“OK…let’s get this shoe off and see what’s going on in there…”
“You sure that’s a good idea? Can we just wrap my ankle and get me back out there?”
“Absolutely. Now let’s see…”
Off came my shoe. Both of us watched as my ankle began to swell.
“…..wow” was all the attendant could manage to say.
“..ummm…yeah…wow. Now could you tape this thing up, quick?”
“….oh sure. Okie dokie, here we go.”
…and with that the attendant began to wrap my right ankle pretty tight with pre-wrap and athletic tape. This was the first time in over 20 marathons that I actually felt crappy enough to stop into a medical tent for help. As the attendant quickly turned the tape around my foot, I kept muttering the same thing over and over to myself…
“This is about par for the course today. Some days it’s better to sleep in and watch TV.”
“Sorry – what did you say?” responded the attendant – a very nice young man that was eager to help, he tried to make me comfortable on this hot and humid day. His efforts were appreciated and respected…but in vain.
“…nothing. I was just whining like a mule. Thanks for the neat work. I’ll stretch this out and get back on the course”. I needed to finish what I began. I didn’t come this far to fail. I’ve begun 20 marathons before today. I’ve finished what I started all 20 times. I may gotten sick at times – I even lost a tooth once – but I always managed to cross the finish line. It’s never pretty…but they don’t hand out style points along the route. Just grit your teeth and push on – that’s my mindset once the clock starts. At times I think that is REALLY a dumb thought process – but it’s the only one I’ve come up with thus far.
As I sat on the grass under the medical tent slowly stretching my ankle and trying to loosen it up enough to get in motion once more, I thought back on the day’s events up to this point……
I drove from Manhattan up to Rye, New York – about 45 minutes away, across the Tappan Zee Bridge – at around 4:30-5am. I arrived in the Rockland Lake State Park parking lot at about 5:15am, only to find that I was the only car in the lot. There were no street lights, so the parking area was nearly pitch black. I sat in the car, wondering if I was in the right place. Sure enough, within minutes I noticed another up pulling close by. It was a brand new two-door black Porsche. An older gentleman exited the sharp vehicle and walked up to my car door. “Good morning. Do you know where to go to pick up our bibs?” he asked.
“No – I’ve never run this race before. I wasn’t even sure if the race was today, based on the turnout. Why don’t we check out the park – maybe there’s a registration area already set up.”
I got out of the car, grabbed my backpack, and we began walking toward the park itself. I introduced myself to the gentleman, and he mentioned that his name was Gene. He wore a very light white running jacket and carried a small bag which I was sure held the customary necessary marathon day items: dry clothes, a small towel, body glide, etc. When we got the park, we quickly noticed the marathon signs. Everything was clearly marked, so we made our way toward the registration tent.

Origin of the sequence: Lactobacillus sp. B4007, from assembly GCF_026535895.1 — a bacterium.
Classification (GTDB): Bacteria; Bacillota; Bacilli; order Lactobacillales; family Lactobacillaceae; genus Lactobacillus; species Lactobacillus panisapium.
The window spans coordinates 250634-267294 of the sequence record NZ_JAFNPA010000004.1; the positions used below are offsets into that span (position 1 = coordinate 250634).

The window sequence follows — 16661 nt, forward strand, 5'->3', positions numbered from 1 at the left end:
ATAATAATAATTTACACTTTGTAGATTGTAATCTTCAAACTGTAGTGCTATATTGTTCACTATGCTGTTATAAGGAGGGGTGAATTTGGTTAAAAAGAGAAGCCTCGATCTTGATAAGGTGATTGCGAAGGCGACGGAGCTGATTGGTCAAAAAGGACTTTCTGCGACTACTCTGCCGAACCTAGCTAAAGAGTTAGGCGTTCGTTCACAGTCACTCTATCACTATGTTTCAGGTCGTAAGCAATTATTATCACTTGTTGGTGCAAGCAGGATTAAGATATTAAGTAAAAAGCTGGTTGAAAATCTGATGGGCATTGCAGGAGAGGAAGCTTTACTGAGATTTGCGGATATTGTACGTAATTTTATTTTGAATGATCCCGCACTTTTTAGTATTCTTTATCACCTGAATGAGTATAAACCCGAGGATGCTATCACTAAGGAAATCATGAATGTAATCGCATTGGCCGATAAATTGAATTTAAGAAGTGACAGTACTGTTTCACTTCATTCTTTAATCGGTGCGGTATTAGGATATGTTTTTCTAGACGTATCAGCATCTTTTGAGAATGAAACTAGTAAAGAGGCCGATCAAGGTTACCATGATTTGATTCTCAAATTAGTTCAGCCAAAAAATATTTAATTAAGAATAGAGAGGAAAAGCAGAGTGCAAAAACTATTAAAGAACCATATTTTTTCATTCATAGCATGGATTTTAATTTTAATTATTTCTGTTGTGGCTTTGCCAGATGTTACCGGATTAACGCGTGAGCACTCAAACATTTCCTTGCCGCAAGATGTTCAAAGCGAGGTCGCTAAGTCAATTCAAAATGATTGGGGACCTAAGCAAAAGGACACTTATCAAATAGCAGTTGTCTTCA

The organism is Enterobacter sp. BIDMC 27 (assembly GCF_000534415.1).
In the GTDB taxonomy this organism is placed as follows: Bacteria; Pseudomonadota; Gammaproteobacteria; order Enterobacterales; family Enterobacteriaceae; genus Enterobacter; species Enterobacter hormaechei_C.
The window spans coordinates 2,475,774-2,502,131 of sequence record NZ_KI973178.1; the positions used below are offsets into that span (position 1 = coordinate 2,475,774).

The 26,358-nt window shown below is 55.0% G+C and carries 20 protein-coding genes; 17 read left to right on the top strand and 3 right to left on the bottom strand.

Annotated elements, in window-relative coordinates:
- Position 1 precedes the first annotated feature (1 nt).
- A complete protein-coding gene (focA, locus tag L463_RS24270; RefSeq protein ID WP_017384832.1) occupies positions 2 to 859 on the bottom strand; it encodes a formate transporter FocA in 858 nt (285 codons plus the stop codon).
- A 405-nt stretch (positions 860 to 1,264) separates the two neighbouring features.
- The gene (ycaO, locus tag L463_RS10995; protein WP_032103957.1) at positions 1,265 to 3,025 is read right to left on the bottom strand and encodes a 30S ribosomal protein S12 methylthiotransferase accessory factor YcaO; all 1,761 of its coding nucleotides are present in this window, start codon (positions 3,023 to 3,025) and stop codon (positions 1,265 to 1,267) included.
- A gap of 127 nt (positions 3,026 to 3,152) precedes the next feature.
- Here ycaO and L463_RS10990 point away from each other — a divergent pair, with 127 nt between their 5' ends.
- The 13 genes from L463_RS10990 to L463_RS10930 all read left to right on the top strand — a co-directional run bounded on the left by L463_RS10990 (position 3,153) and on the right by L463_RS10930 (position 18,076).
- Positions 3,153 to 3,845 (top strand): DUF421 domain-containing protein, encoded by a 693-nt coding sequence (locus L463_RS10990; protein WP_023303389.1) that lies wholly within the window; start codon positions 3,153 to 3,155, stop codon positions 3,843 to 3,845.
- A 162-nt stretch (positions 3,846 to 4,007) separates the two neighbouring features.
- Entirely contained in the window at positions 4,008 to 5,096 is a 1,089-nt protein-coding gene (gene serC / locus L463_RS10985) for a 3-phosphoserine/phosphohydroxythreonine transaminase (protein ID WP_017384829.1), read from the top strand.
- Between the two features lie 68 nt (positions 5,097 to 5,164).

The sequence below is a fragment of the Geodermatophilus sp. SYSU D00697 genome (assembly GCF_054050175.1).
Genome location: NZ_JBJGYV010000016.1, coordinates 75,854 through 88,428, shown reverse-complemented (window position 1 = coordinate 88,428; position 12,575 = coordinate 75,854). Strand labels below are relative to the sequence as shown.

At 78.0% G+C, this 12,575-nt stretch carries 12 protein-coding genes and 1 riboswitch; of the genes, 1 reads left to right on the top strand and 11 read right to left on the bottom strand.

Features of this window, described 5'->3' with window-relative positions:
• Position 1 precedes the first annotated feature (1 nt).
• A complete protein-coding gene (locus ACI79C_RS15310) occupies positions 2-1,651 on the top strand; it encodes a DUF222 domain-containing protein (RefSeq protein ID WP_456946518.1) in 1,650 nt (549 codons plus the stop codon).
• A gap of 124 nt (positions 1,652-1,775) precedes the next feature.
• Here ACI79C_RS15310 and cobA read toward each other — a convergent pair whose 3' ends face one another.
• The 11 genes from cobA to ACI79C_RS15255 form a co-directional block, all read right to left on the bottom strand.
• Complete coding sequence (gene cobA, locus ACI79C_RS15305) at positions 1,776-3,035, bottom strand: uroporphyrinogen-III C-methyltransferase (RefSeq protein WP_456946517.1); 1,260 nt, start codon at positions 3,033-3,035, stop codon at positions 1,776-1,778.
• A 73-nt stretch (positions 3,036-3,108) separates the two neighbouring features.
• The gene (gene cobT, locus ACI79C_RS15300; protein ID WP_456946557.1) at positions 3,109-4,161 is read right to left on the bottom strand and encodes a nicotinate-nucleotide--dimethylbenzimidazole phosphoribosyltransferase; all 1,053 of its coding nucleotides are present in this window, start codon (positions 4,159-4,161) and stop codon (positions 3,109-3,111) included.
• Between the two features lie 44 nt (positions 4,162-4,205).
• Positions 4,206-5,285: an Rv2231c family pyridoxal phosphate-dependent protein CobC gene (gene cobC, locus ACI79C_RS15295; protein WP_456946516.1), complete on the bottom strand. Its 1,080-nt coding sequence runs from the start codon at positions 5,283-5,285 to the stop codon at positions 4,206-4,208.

We picked up our bib numbers, wished each other good luck, and looked for a quiet place to sit and prepare for the 7am start.
The lake itself is a gorgeous area. The marathon would consist of nine laps of the three mile path that runs around the lake. A very flat course, it would be home for the next several hours as I waddled around the asphalt.
Just a few minutes before the start of the race, the field of approximately 500 runners from all over the world (the race’s founder, Sri Chimnoy, was a very spiritual man that found inner peace through running – and he became a leader/guru that many throughout the world looked up to) began to line up for the starting gun. I noticed Gene in the crowd, wished him good luck once more…and then it hit me.
That racing shirt he wore. It was red, white and blue. He was a 50-stater (he’s completed a marathon in all 50 states). Then I saw the back of his shirt where, in gold glitter writing it simply said “X 8”.
My jaw dropped. Literally. I needed both hands to put it back in place without biting my tongue.
Gene completed marathons in all 50 states….8 times. Incredible. I spoke to him very briefly before the race began, and promised myself to catch up with him at some point during the day to hopefully be regaled with tales of his exploits. Before I knew it, the horn sounded and we were off.
The first thing I learned about myself as I began my nine laps was that, as a marathoner, I require a constant change of external stimuli: the scenery needs to change as the miles tick along. If I am required to run the same path, in the same direction, over and over again…I very easily lose focus on my objectives. This happened to me at mile 14.